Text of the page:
and some other stuff at CBR
I freaking love comics. So many comics. Too many to put in one single list. We all like different things. Some of us like big two comics. Other’s may prefer large publisher creator owned work while other’s dig the small press. I like all of that. I’ll cover my favorites from the different corners of comic book publishing over the month of December.
For this week I’ll be covering Intellectual Property from outside DC and Marvel
Being a publisher that doesn’t feature The Avengers or Batman is a tough sell. Engaging your audience with characters that exist outside of the mainline of traditional superhero’s can be an uphill battles. One way for companies to stay afloat or even thrive is to use intellectual property with a name recognition that keep’s the orders coming in and the lights on. It’s much easier to sell whoever your buyer is on a name with some kind of proven track record in pop culture then what can feel like a hit or miss investment on new creator owned properties. This list is an approximation for all the non Marvel or DC mainline intellectual property comics that transcend what can appear as a blatant cash grab for excellent comic book product. Honorable mention to Valliant titles Archer and Armstrong, Eternal Warrior XO Manawar and Unity that just barely missed the cut mostly because I just started reading a lot of that in the last six months, Brian Wood’s excellent Star Wars ongoing, Layman’s and Sam Keith’s Alien series that was orginally printed in Dark Horse Presents before being collected in hardcover format, Joe Hill’s new mini series The Wraith and Howard Chaykin’s super fun PoliSciFi take on Buck Rogers Now on to the list
Gar Systo Shapeshifter (true form)
Decades ago, the extraterrestrial Gar Systo sent shapeshifter agent Bor Torax to spy on Earth culture in preparation for a future invasion. Bor discovered the Image Comics series Prophet several years ago, and was impressed with writer Brandon Graham’s creative re-imagining of the superhero character created by Rob Liefeld.
Graham’s story transported Liefeld’s character centuries into the future, where Prophet’s superhuman genes were used to create a race of super-soldiers that were the backbone of a human interstellar empire.
Bor was delighted that Graham used an obscure superhero character to build an impressive, complex space opera story. Bor was also impressed with the high quality of artists that worked on the series, including Simon Roy and Giannis Milonogiannis (Bor often wondered if Giannis was related to Milonogiannis IV, tyrant warrior emperor of the planet Kartax).
Bor was disappointed that the series was on hiatus until the upcoming Prophet: Earth War series, but its three hearts skipped a beat when it discovered Prophet Strikefile #1. This encyclopedia-that-is-really-a-comic provides excellent, visually stunning summaries of some of the many strange characters and devices found in Graham’s science fiction opus (with art provided by Graham, Roy, Milonogiannis, Dave Taylor, Grim Wilkins, and Sandra Lanz, among others), and is an enjoyable treat for both new and veteran Prophet readers.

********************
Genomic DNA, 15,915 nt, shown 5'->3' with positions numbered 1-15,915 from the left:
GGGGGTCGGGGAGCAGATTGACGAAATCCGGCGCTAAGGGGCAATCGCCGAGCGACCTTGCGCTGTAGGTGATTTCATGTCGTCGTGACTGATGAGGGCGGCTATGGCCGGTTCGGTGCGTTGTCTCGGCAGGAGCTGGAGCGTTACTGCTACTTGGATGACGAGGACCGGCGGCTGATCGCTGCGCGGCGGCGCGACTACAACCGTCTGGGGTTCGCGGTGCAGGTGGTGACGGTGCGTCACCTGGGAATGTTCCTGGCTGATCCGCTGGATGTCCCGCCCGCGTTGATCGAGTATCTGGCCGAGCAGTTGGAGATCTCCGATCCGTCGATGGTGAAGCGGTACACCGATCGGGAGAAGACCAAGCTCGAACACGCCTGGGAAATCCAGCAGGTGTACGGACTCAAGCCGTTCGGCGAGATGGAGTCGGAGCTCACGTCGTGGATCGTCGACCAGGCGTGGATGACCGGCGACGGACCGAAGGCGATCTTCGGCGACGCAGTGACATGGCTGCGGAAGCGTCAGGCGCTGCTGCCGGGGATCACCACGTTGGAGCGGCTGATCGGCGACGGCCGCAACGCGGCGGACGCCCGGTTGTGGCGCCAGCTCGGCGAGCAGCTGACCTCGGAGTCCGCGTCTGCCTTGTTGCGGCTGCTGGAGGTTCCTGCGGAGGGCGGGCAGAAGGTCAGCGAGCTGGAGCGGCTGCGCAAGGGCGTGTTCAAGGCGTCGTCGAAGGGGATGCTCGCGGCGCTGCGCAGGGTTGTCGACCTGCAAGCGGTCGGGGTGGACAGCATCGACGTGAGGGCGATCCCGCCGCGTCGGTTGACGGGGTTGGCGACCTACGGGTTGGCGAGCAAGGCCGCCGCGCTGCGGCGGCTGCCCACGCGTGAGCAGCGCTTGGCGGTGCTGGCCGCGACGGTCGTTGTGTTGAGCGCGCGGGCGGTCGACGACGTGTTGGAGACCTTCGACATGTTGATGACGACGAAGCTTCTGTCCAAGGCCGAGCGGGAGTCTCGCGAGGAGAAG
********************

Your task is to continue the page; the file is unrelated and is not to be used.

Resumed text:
UPDATE: Bor Torax has not communicated with the Gar Systo Military Intelligence Service since purchasing Prophet Strikefile #1. Bor’s last communication to the Gar Systo consisted only of the following image from Earth artist Dave Taylor (after careful review, the Gar Systo Empire has cancelled its invasion plans):
Issue #7 of All New Ultimates brings on the excellent Gianis Milonogiannis of Prophet & Old City fame for an interesting change for the artist and the general tone of the series. In it The Ultimates are searching the sewer for Crossbones and fighting monsters while the police interrogate “The Scorge” on why he took it upon himself to kill teenagers. The comic is typical of it’s past work as Michel Fiffe continues to do his teenage superhero by way of classic late 80’s comic thing while also managing to touch on modern acts vigilante racism where the scorge reveals his motivations in murdering teenage gang members is partially based on race. In some ways it’s a standard Ultimates issues from Fiffe albeit much more measured then issues past. On art Milonogiannis brings his manic style to Fiffe’s world but it’s different here then what we’ve seen in the past from him. It feel’s a little bit darker and more observant but still remains engaging. The style and way that he pushes forward the narrative gives the book a colder feel as it feels slightly more like a horror comic then what were used to seeing from either creator or Marvel comics in general. While it’s not quite what was expected it is interesting none the less. Fiffe’s work on Ultimates has been fun, unique an defied expectation and this issue is no different in that regard but the way it’s done here is and that ultimately helps this issue stand out in the overall concept of the series.